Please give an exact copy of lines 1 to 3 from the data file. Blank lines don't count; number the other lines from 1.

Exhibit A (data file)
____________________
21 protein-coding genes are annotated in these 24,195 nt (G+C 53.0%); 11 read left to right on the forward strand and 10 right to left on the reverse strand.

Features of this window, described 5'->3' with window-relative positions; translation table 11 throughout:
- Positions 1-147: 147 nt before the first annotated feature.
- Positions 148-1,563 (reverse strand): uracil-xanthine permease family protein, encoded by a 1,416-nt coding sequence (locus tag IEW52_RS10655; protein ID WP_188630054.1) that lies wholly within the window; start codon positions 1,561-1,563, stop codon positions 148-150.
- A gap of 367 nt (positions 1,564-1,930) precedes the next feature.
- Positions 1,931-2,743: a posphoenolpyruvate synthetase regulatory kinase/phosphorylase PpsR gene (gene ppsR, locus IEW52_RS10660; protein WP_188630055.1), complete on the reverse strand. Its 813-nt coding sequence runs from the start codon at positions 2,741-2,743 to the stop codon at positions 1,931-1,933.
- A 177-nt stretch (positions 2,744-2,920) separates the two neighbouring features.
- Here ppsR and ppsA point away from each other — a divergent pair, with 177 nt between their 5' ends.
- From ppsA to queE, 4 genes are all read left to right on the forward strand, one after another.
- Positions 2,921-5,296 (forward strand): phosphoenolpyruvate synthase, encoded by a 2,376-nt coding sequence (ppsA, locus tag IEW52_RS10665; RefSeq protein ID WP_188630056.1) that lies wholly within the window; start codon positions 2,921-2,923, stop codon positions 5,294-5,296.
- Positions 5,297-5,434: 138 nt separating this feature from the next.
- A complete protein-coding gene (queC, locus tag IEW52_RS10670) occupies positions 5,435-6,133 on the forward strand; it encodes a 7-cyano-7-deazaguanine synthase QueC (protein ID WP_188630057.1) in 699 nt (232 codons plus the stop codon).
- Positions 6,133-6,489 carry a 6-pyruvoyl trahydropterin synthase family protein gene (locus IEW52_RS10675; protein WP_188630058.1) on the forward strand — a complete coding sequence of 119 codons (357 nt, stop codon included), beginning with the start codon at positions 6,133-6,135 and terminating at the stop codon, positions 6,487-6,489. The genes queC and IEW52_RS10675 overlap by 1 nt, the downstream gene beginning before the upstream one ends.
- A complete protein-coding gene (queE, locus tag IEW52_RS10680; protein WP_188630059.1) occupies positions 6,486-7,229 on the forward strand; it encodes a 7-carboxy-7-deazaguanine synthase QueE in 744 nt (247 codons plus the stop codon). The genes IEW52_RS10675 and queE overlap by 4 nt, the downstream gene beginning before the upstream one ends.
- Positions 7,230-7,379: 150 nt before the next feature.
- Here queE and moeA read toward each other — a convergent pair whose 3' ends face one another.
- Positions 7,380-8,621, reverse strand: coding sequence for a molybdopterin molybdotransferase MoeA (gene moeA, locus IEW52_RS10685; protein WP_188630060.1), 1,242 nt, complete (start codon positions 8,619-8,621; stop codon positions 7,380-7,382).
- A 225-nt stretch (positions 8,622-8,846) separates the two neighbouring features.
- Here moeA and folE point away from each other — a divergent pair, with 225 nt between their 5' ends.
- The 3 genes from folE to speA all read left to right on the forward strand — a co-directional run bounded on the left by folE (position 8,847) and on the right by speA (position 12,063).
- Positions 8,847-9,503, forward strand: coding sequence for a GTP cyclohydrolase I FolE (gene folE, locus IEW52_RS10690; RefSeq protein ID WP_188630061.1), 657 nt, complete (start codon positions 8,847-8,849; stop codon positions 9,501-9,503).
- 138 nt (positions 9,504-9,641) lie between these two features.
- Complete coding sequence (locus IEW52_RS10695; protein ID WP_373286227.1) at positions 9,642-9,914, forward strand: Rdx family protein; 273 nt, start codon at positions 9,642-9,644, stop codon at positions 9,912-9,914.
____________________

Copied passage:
21 protein-coding genes are annotated in these 24,195 nt (G+C 53.0%); 11 read left to right on the forward strand and 10 right to left on the reverse strand.

Features of this window, described 5'->3' with window-relative positions; translation table 11 throughout:
- Positions 1-147: 147 nt before the first annotated feature.